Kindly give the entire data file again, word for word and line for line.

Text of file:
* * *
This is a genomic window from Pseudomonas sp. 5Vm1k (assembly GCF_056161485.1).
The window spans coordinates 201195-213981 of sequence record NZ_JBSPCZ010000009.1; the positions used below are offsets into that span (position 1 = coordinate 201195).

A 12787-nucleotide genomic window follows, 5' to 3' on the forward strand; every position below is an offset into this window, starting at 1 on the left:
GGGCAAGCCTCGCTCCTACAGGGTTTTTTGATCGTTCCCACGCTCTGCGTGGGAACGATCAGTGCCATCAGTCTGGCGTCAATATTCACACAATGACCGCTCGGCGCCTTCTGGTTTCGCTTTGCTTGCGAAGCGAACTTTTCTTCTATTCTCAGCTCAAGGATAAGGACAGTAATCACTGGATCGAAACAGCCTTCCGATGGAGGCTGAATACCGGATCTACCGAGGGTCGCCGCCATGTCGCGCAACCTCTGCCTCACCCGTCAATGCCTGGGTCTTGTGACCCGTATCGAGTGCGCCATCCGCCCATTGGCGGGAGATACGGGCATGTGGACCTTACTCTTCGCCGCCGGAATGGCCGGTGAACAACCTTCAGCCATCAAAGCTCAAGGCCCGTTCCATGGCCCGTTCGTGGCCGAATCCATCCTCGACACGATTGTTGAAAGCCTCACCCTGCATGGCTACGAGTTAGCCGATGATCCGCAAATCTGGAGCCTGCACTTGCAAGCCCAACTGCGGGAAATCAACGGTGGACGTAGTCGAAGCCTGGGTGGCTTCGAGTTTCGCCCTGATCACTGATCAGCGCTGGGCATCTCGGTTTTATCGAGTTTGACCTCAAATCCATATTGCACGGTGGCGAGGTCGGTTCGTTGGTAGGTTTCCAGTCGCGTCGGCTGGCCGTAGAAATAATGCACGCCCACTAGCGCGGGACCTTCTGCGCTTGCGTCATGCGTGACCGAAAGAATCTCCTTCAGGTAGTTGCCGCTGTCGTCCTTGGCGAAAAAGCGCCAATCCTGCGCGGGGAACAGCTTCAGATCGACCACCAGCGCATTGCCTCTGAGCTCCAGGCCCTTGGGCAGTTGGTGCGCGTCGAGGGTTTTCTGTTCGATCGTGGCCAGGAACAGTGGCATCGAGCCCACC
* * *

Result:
This is a genomic window from Pseudomonas sp. 5Vm1k (assembly GCF_056161485.1).
The window spans coordinates 201195-213981 of sequence record NZ_JBSPCZ010000009.1; the positions used below are offsets into that span (position 1 = coordinate 201195).

A 12787-nucleotide genomic window follows, 5' to 3' on the forward strand; every position below is an offset into this window, starting at 1 on the left:
GGGCAAGCCTCGCTCCTACAGGGTTTTTTGATCGTTCCCACGCTCTGCGTGGGAACGATCAGTGCCATCAGTCTGGCGTCAATATTCACACAATGACCGCTCGGCGCCTTCTGGTTTCGCTTTGCTTGCGAAGCGAACTTTTCTTCTATTCTCAGCTCAAGGATAAGGACAGTAATCACTGGATCGAAACAGCCTTCCGATGGAGGCTGAATACCGGATCTACCGAGGGTCGCCGCCATGTCGCGCAACCTCTGCCTCACCCGTCAATGCCTGGGTCTTGTGACCCGTATCGAGTGCGCCATCCGCCCATTGGCGGGAGATACGGGCATGTGGACCTTACTCTTCGCCGCCGGAATGGCCGGTGAACAACCTTCAGCCATCAAAGCTCAAGGCCCGTTCCATGGCCCGTTCGTGGCCGAATCCATCCTCGACACGATTGTTGAAAGCCTCACCCTGCATGGCTACGAGTTAGCCGATGATCCGCAAATCTGGAGCCTGCACTTGCAAGCCCAACTGCGGGAAATCAACGGTGGACGTAGTCGAAGCCTGGGTGGCTTCGAGTTTCGCCCTGATCACTGATCAGCGCTGGGCATCTCGGTTTTATCGAGTTTGACCTCAAATCCATATTGCACGGTGGCGAGGTCGGTTCGTTGGTAGGTTTCCAGTCGCGTCGGCTGGCCGTAGAAATAATGCACGCCCACTAGCGCGGGACCTTCTGCGCTTGCGTCATGCGTGACCGAAAGAATCTCCTTCAGGTAGTTGCCGCTGTCGTCCTTGGCGAAAAAGCGCCAATCCTGCGCGGGGAACAGCTTCAGATCGACCACCAGCGCATTGCCTCTGAGCTCCAGGCCCTTGGGCAGTTGGTGCGCGTCGAGGGTTTTCTGTTCGATCGTGGCCAGGAACAGTGGCATCGAGCCCACC